Children: Sun-Dianox is not recommended in children under 6 years of age and should be used with special caution in young children (see Precautions).
The recommended initial total daily dosage for children is 0.3 to 0.4mg/kg, administered in four divided doses. The following table provides an approximate initial daily dosage recommendation for children: (See table.)

Click on icon to see table/diagram/image

These pediatric schedules are the best approximation of an average dose recommendation which may be adjusted downward according to the overall nutritional status and degree of dehydration encountered in the sick child. Reduction of dosage may be made as soon as initial control of symptoms has been achieved. Maintenance dosage may be as low as one-fourth of the initial daily dosage. If no response occurs within 48 hours, Sun-Dianox is unlikely to be effective.
Overdosage
Initial signs of overdosage may include dryness of the skin and mucous membranes, mydriasis, restlessness, flushing, hyperthermia, and tachycardia followed by lethargy or coma, hypotonic reflexes, nystagmus, pinpoint pupils, and respiratory depression. Respiratory depression may be evidenced as late as 30 hours after ingestion and may recur despite of an initial response to narcotic antagonist. Treat all possible Sun-Dianox overdosages as serious and maintain medical observation for at least 48 hours, preferably under continuous hospital care.
Treatment: In the event of overdose, induction of vomiting, gastric lavage, establishment of a patent airway, and possibly mechanically assisted respiration are advised. In noncomatose patients, a slurry of 100g of activated charcoal can be administered immediately after the induction of vomiting or gastric lavage. A pure narcotic antagonist (eg. naloxone) should be used in the treatment of respiratory depression caused by Sun-Dianox.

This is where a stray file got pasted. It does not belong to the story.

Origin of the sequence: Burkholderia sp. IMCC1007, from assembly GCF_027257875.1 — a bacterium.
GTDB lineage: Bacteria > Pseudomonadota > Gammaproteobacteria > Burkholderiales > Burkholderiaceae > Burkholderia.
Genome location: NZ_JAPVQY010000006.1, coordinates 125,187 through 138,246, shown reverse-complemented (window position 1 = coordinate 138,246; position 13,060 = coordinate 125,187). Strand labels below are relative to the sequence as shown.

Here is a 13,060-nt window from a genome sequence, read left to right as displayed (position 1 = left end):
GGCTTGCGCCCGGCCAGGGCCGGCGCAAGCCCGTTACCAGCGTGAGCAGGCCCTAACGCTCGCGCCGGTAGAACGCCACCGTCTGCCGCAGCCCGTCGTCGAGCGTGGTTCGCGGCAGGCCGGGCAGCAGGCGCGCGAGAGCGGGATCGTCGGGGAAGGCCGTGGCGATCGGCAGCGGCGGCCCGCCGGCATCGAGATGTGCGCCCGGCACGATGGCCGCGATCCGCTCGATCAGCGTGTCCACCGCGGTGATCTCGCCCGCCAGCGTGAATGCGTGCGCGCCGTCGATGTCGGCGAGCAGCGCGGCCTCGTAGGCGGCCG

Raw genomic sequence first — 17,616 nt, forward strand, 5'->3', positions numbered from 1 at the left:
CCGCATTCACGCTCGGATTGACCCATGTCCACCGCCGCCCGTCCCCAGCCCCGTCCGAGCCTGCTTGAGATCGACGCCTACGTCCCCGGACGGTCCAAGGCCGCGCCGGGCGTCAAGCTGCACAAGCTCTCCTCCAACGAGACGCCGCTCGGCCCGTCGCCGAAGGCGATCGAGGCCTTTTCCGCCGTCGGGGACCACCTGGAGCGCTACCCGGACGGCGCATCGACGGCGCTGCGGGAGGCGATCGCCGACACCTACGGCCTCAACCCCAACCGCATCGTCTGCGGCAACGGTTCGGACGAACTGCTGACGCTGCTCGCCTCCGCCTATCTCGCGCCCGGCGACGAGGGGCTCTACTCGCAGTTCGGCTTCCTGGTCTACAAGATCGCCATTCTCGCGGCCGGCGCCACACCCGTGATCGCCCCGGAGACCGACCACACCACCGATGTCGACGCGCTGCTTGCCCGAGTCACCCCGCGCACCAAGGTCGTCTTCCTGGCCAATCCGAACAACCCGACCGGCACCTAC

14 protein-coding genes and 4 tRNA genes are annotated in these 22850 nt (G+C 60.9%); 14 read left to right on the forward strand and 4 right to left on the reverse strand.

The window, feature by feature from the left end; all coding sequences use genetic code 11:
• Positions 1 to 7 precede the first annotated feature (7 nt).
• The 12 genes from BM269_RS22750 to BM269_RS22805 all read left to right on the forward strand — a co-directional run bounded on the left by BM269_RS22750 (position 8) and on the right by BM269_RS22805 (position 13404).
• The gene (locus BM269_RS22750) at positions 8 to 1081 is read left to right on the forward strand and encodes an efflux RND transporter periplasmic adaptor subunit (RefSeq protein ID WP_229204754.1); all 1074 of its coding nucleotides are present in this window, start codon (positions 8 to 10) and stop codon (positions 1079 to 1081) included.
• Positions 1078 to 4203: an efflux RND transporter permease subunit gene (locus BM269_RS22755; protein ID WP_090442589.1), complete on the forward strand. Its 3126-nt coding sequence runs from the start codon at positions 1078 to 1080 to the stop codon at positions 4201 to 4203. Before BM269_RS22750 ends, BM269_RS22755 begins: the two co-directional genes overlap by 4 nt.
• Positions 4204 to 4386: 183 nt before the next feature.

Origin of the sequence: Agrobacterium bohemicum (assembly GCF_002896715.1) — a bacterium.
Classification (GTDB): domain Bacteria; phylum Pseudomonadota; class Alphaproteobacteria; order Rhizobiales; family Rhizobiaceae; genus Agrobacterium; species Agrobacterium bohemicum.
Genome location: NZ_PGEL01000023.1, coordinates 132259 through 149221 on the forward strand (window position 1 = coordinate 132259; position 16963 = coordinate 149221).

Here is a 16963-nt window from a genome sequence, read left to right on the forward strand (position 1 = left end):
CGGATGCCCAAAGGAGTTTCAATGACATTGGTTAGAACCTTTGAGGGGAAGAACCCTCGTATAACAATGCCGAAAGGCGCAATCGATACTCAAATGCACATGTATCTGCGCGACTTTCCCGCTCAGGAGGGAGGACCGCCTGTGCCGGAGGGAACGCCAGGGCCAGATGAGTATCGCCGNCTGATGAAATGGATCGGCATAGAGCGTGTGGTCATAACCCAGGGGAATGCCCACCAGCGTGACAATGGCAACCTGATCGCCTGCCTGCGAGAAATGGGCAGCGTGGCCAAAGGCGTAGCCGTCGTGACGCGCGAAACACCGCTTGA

Contraindications
Sun-Dianox is contraindicated in patients with: Known hypersensitivity to diphenoxylate or atropine; Obstructive jaundice; Diarrhea associated with the use of certain antibiotics, pseudomenbranous enterocolitis or enterotoxin-producing bacteria; Intestinal obstruction, acute ulcerative colitis.
Special Precautions
A subtherapeutic dose of atropine has been added to the diphenoxylate hydrochloride. Hence consideration should be given to the precautions relating to the use of atropine. In children, Sun-Dianox should be used with caution since signs of atropinism may occur even with recommended doses, particularly in patients with Down's syndrome. Sun-Dianox may produce drowsiness or dizziness. The patient should be cautioned regarding activities requiring mental alertness, such as driving or operating dangerous machinery. Potentiation of the action of alcohol, barbiturates, and tranquilizers with concomitant use of Sun-Dianox. Diphenoxylate HCl should be used with extreme caution in patients with advanced hepatorenal disease and in all patients with abnormal liver function since hepatic coma may be precipitated.